There will be four choices at this point: Search Mode, Diagnostics, Installation and Exit. We need the Installation option. Press “SELECT” until the asterisk is next to “Installation” and press “ENTER”.

For whatever reason, the Winegard interface will then prompt for a password. The default is 0000. Press “ENTER” four times to accept the default password of 0000.

The “Select Antenna” option should come up. Again, ensure that the asterisk is beside the “Select Antenna” and then press “ENTER”.

I then had an option to choose between LG Mount and SM Mount. For my antenna, I choose LG Mount. Again, press the “SELECT” button until the asterisk is beside the “LG Mount” option and press “ENTER”.

Another password prompt will come up. And it is here that you might get stuck. The user documentation shows “0022” as the password. Does not work on my system. I had found another password somewhere on the web, “2112”, and that one works fine.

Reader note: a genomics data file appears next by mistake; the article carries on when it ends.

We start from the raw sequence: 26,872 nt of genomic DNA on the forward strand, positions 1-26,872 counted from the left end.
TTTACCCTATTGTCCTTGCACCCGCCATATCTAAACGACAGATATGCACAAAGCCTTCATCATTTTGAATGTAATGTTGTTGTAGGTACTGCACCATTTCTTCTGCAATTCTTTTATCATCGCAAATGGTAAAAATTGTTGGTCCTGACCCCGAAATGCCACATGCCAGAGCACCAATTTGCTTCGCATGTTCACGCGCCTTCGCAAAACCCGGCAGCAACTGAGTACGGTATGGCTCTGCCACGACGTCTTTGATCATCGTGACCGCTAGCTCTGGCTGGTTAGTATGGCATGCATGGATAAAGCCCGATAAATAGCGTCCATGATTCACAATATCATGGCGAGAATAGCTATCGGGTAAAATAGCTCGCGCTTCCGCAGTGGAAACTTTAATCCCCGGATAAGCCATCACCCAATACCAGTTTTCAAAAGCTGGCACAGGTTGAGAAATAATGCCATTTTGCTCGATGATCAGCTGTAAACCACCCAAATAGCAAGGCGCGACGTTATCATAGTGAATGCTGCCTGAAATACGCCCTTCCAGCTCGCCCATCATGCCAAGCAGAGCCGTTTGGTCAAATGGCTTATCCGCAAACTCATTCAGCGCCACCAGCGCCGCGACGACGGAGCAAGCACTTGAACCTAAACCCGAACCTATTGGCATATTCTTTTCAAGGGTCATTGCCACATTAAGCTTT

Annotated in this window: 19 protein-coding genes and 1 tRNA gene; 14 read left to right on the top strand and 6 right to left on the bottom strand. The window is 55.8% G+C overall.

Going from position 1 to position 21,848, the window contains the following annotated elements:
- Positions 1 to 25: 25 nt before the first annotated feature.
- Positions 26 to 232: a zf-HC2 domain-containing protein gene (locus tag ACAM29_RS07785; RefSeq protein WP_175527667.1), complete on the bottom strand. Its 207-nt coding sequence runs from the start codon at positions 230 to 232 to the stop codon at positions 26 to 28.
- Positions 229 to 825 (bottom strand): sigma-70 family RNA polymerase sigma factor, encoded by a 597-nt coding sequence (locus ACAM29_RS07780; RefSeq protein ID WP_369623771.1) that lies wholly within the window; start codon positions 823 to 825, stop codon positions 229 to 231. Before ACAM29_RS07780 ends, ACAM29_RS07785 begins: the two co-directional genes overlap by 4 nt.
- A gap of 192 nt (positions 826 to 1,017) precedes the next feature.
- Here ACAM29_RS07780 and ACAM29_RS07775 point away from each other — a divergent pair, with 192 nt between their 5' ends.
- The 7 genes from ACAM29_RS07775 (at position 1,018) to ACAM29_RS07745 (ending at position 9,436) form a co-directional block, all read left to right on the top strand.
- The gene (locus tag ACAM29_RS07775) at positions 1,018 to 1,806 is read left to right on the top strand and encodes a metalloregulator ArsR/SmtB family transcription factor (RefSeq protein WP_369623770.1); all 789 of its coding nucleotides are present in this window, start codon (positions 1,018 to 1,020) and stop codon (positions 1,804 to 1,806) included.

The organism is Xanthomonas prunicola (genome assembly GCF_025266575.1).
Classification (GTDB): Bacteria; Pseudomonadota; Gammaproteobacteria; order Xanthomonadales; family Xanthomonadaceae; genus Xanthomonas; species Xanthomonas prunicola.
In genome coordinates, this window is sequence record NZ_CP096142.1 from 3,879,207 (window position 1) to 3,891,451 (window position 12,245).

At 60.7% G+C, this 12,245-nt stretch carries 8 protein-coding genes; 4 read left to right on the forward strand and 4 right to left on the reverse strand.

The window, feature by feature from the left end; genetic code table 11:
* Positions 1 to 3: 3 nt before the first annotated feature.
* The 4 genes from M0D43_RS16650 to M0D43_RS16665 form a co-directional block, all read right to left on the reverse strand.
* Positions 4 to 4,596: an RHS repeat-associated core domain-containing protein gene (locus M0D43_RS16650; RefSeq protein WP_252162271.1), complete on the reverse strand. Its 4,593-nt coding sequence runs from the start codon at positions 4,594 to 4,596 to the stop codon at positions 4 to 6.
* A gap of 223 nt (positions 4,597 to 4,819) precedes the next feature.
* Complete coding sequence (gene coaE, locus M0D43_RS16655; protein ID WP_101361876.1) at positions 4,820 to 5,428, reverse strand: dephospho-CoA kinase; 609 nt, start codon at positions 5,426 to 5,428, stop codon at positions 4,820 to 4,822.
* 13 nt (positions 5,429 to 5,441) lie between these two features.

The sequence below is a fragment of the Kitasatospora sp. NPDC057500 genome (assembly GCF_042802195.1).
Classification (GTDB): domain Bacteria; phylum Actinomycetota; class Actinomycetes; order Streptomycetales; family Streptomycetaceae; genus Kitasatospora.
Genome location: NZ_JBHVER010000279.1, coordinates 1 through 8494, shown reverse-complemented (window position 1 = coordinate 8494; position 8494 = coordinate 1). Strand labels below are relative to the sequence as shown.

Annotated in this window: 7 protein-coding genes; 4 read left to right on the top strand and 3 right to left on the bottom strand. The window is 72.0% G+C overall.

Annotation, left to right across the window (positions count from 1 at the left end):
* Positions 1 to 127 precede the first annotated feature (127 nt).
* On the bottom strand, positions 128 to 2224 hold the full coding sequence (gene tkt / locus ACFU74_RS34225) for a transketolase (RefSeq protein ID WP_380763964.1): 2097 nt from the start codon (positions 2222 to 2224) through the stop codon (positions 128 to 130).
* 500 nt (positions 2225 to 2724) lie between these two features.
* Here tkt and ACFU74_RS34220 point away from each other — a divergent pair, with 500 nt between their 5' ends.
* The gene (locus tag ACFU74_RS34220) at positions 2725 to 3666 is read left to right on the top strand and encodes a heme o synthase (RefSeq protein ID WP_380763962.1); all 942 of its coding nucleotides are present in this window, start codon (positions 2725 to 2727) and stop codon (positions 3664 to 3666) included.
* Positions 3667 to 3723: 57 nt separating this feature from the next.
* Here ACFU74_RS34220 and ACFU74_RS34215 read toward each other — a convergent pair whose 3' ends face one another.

Use the “SELECT” button to set the number and, once entered, press “ENTER”.

At that point you should see options for the service type. In my case, I could choose between four options. The one I needed was “LG Dish 1000”. Press “SELECT” until the asterisk is next to “LG Dish 1000” and press “ENTER”. A confirmation might come up next. Press “SELECT” to put the asterisk beside “Yes” and press “ENTER”.

At this point the interface should display “in progress” and “Success”.

What then?

I had no idea. I basically powered the unit off. Turned it back on. It spent about twenty minutes searching the sky for satellites and then it came back with “LG Dish 1000 *110 *119 *129” on the display.

Success.

By far the hardest part of the process as there is nothing in the manual or on the web that I could find to make this change happen. A little bit of trial and error. I was happy to see the satellites locked in and ready to go.

Step 3: Activate the satellite service

Be prepared to spend a bit of time on the phone with Dish TV. They will set up a customer account if you do not have one and you have to provide them with the id numbers for the receiver and the smart card as well as your contact information, credit card and programming choice.